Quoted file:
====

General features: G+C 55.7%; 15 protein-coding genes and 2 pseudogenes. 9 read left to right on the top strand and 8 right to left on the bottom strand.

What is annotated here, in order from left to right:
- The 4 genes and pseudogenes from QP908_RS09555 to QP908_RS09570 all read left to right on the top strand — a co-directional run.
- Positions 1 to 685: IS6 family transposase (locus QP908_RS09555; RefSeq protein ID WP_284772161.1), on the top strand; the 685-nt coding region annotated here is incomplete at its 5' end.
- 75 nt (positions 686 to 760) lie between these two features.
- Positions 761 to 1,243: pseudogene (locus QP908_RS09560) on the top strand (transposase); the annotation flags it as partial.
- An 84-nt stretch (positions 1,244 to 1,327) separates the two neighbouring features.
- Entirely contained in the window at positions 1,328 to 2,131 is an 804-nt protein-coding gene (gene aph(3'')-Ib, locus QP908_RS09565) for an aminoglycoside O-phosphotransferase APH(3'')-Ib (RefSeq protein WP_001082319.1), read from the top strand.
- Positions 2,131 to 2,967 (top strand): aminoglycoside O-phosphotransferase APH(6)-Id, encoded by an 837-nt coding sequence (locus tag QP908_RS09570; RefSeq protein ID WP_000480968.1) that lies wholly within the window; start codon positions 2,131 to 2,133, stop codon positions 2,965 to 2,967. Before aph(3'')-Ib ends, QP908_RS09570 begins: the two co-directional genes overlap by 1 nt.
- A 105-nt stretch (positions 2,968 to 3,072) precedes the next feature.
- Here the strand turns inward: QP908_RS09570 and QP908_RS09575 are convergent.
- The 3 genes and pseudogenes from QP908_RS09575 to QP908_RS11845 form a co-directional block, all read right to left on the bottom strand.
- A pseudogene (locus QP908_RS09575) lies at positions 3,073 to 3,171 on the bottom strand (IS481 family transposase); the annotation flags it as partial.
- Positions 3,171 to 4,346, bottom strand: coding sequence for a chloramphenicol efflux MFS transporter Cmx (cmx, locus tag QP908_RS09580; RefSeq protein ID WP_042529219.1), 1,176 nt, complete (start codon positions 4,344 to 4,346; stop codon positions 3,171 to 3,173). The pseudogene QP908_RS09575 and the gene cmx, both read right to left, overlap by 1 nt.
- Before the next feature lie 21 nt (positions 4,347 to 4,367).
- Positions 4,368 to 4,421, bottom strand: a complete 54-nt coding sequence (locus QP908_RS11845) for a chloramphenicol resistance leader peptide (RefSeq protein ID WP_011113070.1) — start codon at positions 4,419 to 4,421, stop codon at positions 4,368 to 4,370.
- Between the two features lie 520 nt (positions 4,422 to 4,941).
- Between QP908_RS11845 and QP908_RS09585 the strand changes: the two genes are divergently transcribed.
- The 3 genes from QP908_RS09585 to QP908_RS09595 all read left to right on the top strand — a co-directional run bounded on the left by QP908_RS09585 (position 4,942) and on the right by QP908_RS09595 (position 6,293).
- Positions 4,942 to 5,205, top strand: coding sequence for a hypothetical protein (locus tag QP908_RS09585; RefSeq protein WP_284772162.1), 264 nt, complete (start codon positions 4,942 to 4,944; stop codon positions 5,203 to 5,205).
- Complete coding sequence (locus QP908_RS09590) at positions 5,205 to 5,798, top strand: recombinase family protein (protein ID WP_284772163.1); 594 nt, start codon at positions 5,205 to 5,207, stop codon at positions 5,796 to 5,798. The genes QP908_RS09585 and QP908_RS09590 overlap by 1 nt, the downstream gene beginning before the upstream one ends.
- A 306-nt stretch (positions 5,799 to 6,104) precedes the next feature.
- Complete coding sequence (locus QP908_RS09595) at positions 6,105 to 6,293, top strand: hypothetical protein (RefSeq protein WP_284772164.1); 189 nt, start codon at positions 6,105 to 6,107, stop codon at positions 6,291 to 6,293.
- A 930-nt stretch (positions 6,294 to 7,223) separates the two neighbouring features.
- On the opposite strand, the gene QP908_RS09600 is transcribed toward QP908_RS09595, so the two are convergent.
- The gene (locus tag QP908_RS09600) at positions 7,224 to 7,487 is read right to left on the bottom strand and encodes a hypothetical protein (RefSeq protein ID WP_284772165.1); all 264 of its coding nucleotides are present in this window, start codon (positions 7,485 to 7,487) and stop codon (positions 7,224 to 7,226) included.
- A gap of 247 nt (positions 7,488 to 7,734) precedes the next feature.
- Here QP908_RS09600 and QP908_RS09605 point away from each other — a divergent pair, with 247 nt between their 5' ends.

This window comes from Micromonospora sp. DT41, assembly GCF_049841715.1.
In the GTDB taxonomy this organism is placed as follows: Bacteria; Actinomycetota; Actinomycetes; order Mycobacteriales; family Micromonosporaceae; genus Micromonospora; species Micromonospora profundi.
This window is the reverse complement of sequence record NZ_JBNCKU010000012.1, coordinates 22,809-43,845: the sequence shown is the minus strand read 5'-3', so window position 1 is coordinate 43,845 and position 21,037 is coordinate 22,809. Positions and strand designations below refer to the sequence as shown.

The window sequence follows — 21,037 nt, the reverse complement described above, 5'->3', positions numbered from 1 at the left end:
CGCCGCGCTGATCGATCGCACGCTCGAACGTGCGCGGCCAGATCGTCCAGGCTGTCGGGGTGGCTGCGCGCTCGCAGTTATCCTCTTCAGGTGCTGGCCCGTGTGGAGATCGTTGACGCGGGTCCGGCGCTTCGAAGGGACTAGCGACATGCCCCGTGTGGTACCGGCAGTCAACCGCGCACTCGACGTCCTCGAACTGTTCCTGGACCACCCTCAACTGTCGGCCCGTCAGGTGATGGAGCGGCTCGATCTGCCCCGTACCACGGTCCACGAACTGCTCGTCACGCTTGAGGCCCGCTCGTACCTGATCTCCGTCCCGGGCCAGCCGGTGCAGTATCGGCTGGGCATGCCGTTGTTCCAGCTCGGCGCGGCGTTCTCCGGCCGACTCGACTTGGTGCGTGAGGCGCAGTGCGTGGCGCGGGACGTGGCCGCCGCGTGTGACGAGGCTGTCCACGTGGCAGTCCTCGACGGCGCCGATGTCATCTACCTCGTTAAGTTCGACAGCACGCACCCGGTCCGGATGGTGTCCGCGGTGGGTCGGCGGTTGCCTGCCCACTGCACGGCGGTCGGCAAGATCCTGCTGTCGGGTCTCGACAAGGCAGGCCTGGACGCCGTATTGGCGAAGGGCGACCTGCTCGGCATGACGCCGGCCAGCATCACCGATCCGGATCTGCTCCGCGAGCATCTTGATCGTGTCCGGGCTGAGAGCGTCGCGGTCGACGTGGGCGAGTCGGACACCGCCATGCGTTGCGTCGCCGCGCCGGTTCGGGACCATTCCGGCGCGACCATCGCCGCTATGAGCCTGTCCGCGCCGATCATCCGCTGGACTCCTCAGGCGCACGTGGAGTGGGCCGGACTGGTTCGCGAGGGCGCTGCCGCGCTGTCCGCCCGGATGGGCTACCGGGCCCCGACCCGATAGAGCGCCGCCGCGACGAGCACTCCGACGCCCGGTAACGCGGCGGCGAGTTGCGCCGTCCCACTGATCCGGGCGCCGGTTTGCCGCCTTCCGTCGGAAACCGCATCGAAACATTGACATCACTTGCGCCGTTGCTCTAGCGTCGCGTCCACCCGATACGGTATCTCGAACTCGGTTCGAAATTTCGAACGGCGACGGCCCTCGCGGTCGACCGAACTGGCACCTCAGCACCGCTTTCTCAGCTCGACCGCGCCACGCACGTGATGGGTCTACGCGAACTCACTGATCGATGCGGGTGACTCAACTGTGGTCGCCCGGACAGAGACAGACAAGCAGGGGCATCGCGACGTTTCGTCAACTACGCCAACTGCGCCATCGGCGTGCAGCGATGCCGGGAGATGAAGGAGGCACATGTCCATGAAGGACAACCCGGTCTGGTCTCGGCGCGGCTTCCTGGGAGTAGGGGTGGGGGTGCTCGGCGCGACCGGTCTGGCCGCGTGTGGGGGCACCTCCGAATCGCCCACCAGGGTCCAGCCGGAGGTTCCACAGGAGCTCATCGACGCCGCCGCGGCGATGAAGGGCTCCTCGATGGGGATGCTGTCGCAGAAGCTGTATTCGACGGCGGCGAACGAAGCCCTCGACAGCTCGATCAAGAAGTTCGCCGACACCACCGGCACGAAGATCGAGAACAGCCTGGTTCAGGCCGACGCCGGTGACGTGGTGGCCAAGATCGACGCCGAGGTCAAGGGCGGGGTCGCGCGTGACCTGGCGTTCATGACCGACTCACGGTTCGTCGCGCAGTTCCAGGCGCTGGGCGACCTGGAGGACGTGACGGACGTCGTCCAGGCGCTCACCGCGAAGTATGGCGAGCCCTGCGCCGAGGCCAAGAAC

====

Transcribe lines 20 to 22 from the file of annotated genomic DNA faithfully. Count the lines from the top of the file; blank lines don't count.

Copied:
- Positions 4,942 to 5,205, top strand: coding sequence for a hypothetical protein (locus tag QP908_RS09585; RefSeq protein WP_284772162.1), 264 nt, complete (start codon positions 4,942 to 4,944; stop codon positions 5,203 to 5,205).
- Complete coding sequence (locus QP908_RS09590) at positions 5,205 to 5,798, top strand: recombinase family protein (protein ID WP_284772163.1); 594 nt, start codon at positions 5,205 to 5,207, stop codon at positions 5,796 to 5,798. The genes QP908_RS09585 and QP908_RS09590 overlap by 1 nt, the downstream gene beginning before the upstream one ends.
- A 306-nt stretch (positions 5,799 to 6,104) precedes the next feature.